Since the beginning of my baking career, I’ve searched tirelessly for the elusive “ultimate” chocolate chip cookie recipe. Over the years, I’ve tried lots of variations, and though I’ve come close, it feels like there’s always something missing which precludes the bestowal of that superlative designation. While I yearn to uncover my ideal go-to recipe, there is certainly enjoyment in the hunt. Each new tester offers the promise of perfection, and there’s a delectable moment of anticipation when a fresh batch emerges from the oven, glowing, gooey, and golden.
Developed in 1934 by Ruth Wakefield, owner of the Tollhouse Inn in Whitman, MA, the chocolate chip cookie was born accidentally after Wakefield made a fateful substitution while baking her favorite Butter Drop Do cookies. Finding herself without baker’s chocolate, she stirred in a chopped up Nestle semi-sweet chocolate bar, but instead of melting into the batter as anticipated, the bits merely softened. After gaining popularity, the “Toll House Chocolate Crunch Cookie” led to an increase in Nestle’s sales, and the company bought Wakefield’s recipe in exchange for a lifetime supply of chocolate. The chocolate chip cookie craze spread during WWII, when GI’s from Massachusetts received care packages filled with the goodies, shared with their fellow troops, and sent requests for more back home. Today, nearly seven billion chocolate chip cookies are eaten annually and half of the cookies baked in American homes are chocolate chip. As the official state cookie of Massachusetts, my stomping ground, the chocolate chip cookie will forever hold a special place in my heart.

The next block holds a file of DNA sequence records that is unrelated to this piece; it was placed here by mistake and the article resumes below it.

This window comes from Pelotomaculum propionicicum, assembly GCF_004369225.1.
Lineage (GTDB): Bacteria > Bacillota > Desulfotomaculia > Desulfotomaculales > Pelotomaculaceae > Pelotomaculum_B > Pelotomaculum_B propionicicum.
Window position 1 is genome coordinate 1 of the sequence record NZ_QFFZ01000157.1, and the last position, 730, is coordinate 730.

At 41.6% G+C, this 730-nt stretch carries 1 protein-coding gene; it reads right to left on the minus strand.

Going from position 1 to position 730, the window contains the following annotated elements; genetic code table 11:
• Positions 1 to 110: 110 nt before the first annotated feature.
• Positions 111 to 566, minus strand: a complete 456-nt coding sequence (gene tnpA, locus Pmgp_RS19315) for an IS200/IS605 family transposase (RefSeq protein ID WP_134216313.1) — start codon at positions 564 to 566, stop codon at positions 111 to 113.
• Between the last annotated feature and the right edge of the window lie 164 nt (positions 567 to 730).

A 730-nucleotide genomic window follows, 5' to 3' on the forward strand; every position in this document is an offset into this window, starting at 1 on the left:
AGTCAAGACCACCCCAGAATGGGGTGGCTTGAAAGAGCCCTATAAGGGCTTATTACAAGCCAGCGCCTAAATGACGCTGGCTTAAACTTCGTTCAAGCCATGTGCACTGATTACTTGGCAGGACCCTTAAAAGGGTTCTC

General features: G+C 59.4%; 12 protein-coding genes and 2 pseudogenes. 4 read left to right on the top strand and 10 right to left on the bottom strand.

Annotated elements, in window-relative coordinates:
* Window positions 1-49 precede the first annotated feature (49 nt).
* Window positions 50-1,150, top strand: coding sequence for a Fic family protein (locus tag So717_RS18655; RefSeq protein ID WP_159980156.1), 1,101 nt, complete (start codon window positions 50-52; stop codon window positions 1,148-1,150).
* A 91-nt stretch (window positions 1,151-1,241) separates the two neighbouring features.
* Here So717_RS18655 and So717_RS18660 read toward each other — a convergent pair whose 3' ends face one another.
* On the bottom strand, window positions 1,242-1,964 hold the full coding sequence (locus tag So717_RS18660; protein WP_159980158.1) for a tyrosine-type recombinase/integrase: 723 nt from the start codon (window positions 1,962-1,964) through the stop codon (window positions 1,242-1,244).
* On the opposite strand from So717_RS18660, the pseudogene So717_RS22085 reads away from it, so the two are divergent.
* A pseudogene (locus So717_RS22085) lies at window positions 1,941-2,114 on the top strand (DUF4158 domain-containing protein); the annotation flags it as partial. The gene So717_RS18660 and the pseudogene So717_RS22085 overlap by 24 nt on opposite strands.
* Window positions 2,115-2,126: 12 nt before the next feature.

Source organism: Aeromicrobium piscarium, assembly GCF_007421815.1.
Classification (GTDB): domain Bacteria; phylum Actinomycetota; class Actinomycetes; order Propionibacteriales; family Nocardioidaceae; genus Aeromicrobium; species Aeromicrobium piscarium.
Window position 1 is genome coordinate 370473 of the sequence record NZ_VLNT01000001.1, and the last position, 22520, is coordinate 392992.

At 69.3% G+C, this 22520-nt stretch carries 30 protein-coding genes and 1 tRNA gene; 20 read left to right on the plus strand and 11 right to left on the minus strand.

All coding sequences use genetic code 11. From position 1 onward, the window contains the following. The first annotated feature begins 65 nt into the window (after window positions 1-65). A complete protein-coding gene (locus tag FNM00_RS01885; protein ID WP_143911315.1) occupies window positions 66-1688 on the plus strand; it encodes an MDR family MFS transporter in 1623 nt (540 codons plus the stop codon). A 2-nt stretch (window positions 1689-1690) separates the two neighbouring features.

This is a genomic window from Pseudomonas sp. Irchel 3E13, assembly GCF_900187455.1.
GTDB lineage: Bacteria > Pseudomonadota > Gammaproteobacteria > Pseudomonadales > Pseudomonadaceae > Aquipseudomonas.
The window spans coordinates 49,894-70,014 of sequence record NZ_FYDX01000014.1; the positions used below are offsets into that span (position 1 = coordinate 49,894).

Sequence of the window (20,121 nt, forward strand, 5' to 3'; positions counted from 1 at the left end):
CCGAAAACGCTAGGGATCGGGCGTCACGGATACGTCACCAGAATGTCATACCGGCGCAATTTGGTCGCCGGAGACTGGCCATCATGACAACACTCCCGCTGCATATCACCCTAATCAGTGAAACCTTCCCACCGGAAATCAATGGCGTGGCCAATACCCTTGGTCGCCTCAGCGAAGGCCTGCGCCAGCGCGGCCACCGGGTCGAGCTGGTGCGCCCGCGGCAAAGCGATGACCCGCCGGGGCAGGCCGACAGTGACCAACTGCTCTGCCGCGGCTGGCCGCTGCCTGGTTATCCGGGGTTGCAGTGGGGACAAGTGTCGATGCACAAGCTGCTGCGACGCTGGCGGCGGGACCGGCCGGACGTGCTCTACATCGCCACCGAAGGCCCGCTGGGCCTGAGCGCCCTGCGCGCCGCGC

Fortunately, this week’s Sweet Melissa Sunday’s selection presented another opportunity to test a potential favorite cookie. After mixing up the batter, shaping into logs, and allowing an overnight rest in the refrigerator, I pulled out the dough for Chocolate Chip Cookies with Toasted Almonds this morning, and prepared to assess Melissa Murphy’s tried-and-true recipe. I made one slight alteration, adding a splash of almond extract along with the vanilla, to accent the nutty flavor of the star mix-in. A departure from more common walnuts or pecans, the whole natural almonds offered a surprising crunch and chunky texture to the cookies, and elevated their level of sophistication. The slice-and-bake format of the recipe was a welcome change from the scoop-and-drop method, and I had a tray of equal dough rounds ready for the oven in no time. After 13 minutes, the cookies had spread evenly to a desirable thickness, with thin crispy edges transitioning to plump chewy centers. Ultimately, I was very pleased with their overall eye-appeal, and the delightful scent that permeated my kitchen. Most importantly, the cookies received two thumbs up and the lingering “mmm…” moan of deliciousness from both my tasters. The distinctive nuts charmed my dad, while my mom noted their delicate sweetness and pleasing texture. While I can’t say that I baked the very best version of the chocolate chip cookie, I will certainly be marking this recipe as a fun variation to come back to time and again.